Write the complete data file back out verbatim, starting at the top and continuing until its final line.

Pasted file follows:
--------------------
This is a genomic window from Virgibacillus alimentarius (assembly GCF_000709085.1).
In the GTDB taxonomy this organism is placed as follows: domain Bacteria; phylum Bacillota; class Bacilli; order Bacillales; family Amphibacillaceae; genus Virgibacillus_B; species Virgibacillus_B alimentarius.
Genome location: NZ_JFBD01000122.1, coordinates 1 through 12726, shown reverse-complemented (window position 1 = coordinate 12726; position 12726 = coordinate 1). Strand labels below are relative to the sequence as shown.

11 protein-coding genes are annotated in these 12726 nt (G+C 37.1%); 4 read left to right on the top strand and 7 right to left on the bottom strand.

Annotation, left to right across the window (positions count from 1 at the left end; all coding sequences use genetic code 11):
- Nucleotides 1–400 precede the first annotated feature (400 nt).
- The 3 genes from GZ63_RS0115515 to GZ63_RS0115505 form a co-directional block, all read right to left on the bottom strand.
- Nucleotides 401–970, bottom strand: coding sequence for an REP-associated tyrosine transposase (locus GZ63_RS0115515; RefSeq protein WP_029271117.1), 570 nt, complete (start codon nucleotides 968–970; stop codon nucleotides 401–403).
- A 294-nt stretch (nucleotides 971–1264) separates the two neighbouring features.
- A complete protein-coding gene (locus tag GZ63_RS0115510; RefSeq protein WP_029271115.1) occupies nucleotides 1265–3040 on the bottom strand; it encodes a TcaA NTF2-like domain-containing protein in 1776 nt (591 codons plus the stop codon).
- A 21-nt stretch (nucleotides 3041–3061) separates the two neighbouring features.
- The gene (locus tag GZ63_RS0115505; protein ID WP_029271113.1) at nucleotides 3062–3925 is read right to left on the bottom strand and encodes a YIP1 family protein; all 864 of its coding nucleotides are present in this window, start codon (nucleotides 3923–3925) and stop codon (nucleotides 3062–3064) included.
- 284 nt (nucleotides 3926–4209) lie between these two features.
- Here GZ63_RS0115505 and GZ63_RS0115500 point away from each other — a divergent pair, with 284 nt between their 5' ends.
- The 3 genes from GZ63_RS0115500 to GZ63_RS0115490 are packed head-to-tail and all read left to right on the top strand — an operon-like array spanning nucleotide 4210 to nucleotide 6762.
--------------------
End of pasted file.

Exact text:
This is a genomic window from Virgibacillus alimentarius (assembly GCF_000709085.1).
In the GTDB taxonomy this organism is placed as follows: domain Bacteria; phylum Bacillota; class Bacilli; order Bacillales; family Amphibacillaceae; genus Virgibacillus_B; species Virgibacillus_B alimentarius.
Genome location: NZ_JFBD01000122.1, coordinates 1 through 12726, shown reverse-complemented (window position 1 = coordinate 12726; position 12726 = coordinate 1). Strand labels below are relative to the sequence as shown.

11 protein-coding genes are annotated in these 12726 nt (G+C 37.1%); 4 read left to right on the top strand and 7 right to left on the bottom strand.

Annotation, left to right across the window (positions count from 1 at the left end; all coding sequences use genetic code 11):
- Nucleotides 1–400 precede the first annotated feature (400 nt).
- The 3 genes from GZ63_RS0115515 to GZ63_RS0115505 form a co-directional block, all read right to left on the bottom strand.
- Nucleotides 401–970, bottom strand: coding sequence for an REP-associated tyrosine transposase (locus GZ63_RS0115515; RefSeq protein WP_029271117.1), 570 nt, complete (start codon nucleotides 968–970; stop codon nucleotides 401–403).
- A 294-nt stretch (nucleotides 971–1264) separates the two neighbouring features.
- A complete protein-coding gene (locus tag GZ63_RS0115510; RefSeq protein WP_029271115.1) occupies nucleotides 1265–3040 on the bottom strand; it encodes a TcaA NTF2-like domain-containing protein in 1776 nt (591 codons plus the stop codon).
- A 21-nt stretch (nucleotides 3041–3061) separates the two neighbouring features.
- The gene (locus tag GZ63_RS0115505; protein ID WP_029271113.1) at nucleotides 3062–3925 is read right to left on the bottom strand and encodes a YIP1 family protein; all 864 of its coding nucleotides are present in this window, start codon (nucleotides 3923–3925) and stop codon (nucleotides 3062–3064) included.
- 284 nt (nucleotides 3926–4209) lie between these two features.
- Here GZ63_RS0115505 and GZ63_RS0115500 point away from each other — a divergent pair, with 284 nt between their 5' ends.
- The 3 genes from GZ63_RS0115500 to GZ63_RS0115490 are packed head-to-tail and all read left to right on the top strand — an operon-like array spanning nucleotide 4210 to nucleotide 6762.